The line I'm looking for is here:
"I says Damn, oh damn it to myself, and I paid for my learnin'.
I says Damn, oh damn it to myself, and I paid for my teachin'.
Now [incomprehensible line]
And it's back unto the sea I must return.
Oh, don't you think I laid all underneath a curse
As I was on my way up to Portsmouth."

Any help would be hugely appreciated! This is one of those frustrating cases where I've spent the whole morning googling for this one line...


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Subject: RE: Lyr Req: June Tabor: Riding Down To Portsmouth
From: Reinhard
Date: 15 Jun 09 - 03:03 PM

I hear in this line "Now my old (...) I put him right in pawn."
But I can't decipher the fourth word either.


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Subject: RE: Lyr Req: June Tabor: Riding Down To Portsmouth
From: VirginiaTam
Date: 15 Jun 09 - 03:56 PM

In the original on folk info shows this


For my horse I will leave it in pawn
Until from the seas I do return.


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Subject: RE: Lyr Req: June Tabor: Riding Down To Portsmouth
From: GUEST,craig
Date: 16 Jun 09 - 05:38 AM

Aha! I think you're right, Reinhard... And maybe the missing word is 'horse'... Maybe...

Thanks for the help. Any other guesses..?


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Subject: RE: Lyr Req: June Tabor: Riding Down To Portsmouth
From: Lighter
Date: 16 Jun 09 - 10:37 AM

Bodleian broadside Harding B20(41), from mid 19th C., has

"And my horse I will leave here in pawn"


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Subject: Lyr Add: RIDING DOWN TO PORTSMOUTH (from Bodleian)
From: Jim Dixon
Date: 19 Jun 09 - 12:06 PM

From the Bodleian Library broadside ballad collection, Harding B 11(1453):
Harding B 20(41) is practically identical.
Note the mystery word is "gallows".


RIDING DOWN TO PORTSMOUTH

1. As a sailor was riding along
All in the height of his glory,
As a sailor was riding down,
As you shall hear my story,
He met with a charming young lass,
And he asked her to go along with him,
Some pleasure and pastimes to see,
All in riding down to Portsmouth.

2. She says, "Kind sir, if I go along with you,
I am sure I must be married."
She says, "Kind sir, if I go along with you,
I'm sure I must be carried."
So she went with him straightway,
And slept in his arms till next day,
And she left him all the reckoning to pay,
Riding down to Portsmouth.

3. It was early in the morning
She awoke and found him snoring.
Thus to herself she did say,
"He shall pay for his whoring.
For the money he ain't spent in wine,
The rest of it shall be mine,
And his gold watch too I'll have besides,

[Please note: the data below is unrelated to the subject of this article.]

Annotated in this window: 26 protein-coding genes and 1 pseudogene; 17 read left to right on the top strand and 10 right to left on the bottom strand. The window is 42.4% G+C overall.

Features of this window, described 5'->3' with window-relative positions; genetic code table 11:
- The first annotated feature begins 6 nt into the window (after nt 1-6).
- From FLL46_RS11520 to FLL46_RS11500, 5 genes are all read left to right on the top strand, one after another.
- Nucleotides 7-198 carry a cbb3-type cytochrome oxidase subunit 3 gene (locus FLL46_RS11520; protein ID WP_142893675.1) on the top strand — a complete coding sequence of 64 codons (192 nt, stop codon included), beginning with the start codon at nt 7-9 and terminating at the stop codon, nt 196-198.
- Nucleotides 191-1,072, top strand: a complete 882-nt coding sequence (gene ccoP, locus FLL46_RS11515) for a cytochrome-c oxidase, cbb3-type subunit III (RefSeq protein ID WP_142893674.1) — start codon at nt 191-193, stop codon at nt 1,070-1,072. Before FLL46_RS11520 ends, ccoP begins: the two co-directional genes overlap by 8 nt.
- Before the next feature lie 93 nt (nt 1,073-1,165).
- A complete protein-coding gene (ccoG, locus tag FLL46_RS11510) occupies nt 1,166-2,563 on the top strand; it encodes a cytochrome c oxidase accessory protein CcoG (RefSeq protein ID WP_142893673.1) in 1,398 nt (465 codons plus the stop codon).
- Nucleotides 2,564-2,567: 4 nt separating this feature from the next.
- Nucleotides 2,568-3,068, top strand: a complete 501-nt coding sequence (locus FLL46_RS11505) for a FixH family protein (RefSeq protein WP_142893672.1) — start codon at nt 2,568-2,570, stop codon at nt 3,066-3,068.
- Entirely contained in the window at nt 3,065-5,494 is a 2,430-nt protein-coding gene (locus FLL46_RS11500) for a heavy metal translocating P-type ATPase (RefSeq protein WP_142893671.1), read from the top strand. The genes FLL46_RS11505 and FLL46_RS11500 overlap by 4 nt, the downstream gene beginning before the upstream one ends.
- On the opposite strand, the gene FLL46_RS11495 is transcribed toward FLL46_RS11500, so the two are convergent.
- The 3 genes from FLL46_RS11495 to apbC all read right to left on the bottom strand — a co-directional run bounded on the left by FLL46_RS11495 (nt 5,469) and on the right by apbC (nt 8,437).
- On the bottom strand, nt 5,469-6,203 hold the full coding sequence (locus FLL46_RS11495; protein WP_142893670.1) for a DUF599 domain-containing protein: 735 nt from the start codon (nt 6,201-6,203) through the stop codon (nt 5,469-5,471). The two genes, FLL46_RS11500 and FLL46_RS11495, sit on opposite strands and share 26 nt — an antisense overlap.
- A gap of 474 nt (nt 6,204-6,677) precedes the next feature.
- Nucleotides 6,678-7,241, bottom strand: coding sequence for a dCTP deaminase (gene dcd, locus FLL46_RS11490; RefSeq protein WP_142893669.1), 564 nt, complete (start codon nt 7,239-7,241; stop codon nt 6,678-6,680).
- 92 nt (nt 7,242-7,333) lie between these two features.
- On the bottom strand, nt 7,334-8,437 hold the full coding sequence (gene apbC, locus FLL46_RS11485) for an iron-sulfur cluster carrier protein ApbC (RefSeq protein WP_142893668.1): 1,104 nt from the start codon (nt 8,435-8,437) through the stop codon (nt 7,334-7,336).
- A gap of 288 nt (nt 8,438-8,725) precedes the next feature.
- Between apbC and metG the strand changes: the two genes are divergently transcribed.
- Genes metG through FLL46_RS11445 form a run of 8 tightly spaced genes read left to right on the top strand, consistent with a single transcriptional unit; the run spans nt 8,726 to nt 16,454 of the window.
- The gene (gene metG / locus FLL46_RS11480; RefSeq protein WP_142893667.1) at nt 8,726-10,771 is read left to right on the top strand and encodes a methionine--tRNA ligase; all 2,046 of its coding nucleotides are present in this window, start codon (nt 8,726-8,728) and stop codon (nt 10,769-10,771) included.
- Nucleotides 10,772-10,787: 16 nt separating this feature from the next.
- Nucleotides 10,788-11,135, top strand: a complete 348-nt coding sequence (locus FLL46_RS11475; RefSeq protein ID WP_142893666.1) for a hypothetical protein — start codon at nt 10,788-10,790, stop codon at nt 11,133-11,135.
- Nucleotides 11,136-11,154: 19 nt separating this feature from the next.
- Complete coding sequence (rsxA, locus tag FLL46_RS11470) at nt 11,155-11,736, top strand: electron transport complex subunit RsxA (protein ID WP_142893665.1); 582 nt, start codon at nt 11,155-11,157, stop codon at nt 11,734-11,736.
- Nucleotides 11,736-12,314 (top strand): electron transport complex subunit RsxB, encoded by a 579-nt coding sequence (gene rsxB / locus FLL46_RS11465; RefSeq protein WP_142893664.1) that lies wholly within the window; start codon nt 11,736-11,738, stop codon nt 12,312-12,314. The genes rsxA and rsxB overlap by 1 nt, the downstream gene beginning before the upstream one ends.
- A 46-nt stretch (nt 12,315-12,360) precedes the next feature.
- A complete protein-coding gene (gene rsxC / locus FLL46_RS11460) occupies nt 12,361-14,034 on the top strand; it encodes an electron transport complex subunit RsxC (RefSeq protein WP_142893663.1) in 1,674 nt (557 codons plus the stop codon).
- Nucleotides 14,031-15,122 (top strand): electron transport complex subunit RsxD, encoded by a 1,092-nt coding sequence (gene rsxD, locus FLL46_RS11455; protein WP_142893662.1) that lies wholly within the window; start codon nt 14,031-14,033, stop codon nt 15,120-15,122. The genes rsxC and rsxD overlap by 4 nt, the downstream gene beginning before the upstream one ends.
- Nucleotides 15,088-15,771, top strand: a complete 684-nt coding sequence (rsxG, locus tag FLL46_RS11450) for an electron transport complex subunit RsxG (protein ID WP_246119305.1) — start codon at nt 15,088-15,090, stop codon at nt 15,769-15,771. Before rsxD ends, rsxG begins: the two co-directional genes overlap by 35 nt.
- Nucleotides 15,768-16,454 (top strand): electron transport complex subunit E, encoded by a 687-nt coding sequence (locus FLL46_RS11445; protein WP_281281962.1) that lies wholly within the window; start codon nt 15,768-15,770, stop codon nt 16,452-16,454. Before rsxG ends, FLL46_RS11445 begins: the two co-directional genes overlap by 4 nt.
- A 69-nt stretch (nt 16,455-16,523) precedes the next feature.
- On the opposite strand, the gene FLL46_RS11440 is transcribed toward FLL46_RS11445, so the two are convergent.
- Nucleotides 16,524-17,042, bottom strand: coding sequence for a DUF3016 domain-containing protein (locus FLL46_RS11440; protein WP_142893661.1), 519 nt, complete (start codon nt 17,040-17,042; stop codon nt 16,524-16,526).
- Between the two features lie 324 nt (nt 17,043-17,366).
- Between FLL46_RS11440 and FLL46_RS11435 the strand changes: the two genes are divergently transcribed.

In riding down to Portsmouth."

4. Early in the morning he awoke
And found his lady missing.
These words to himself he did say:
"I have paid for my kissing,
For she's robbed me of my gold watch and purse,
And singed me, which is ten times worse.
Sure I must have lain under a curse
In riding down to Portsmouth.

5. "O landlord, tell me what I have to pay
That I may reward you.
"O landlord, tell me what I have to pay
That I may regard you;
And my horse I will leave here in pawn
Till back from sea I do return,
And all such gallows ones I'll shun
In riding down to Portsmouth."


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Subject: RE: Lyr Req/Add: Riding Down to Portsmouth
From: GUEST,John Egan
Date: 09 Dec 12 - 06:30 AM

Robin Williamson (on his CD "A job of journeywork" puts a brave face on the sailor's situation -
2. She said Young man if I should go along with you, I must be married
She said Young man if I should go along with you, I must be carried.
We slept all night in an old farmer's barn
She robbed me of my watch and purse
But she gave me ten times what it was worth
Riding down to Portsmouth
3. I said oh damn oh damn oh damn oh to myself, I've paid for my learning
I said oh damn oh damn oh damn oh to myself, I've paid for my teaching
My poor old horse you must go back in the barn
Unto the sea I must return again
With many a cause for remembering
Riding down to Portsmouth


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Subject: RE: Lyr Req/Add: Riding Down to Portsmouth
From: alex s
Date: 09 Dec 12 - 06:44 AM

Nick Dow does a great version of this. He'll be on at Burnley Folk Club on January 18th. Come and listen.


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Subject: RE: Lyr Req/Add: Riding Down to Portsmouth
From: GUEST,Zelda
Date: 13 Sep 14 - 06:04 PM

"Now, me horse I must put him right in pawn now
and it's back unto the sea I must return.
Don't you think I lays all underneath a curse
as I was on me way out to Portsmouth?"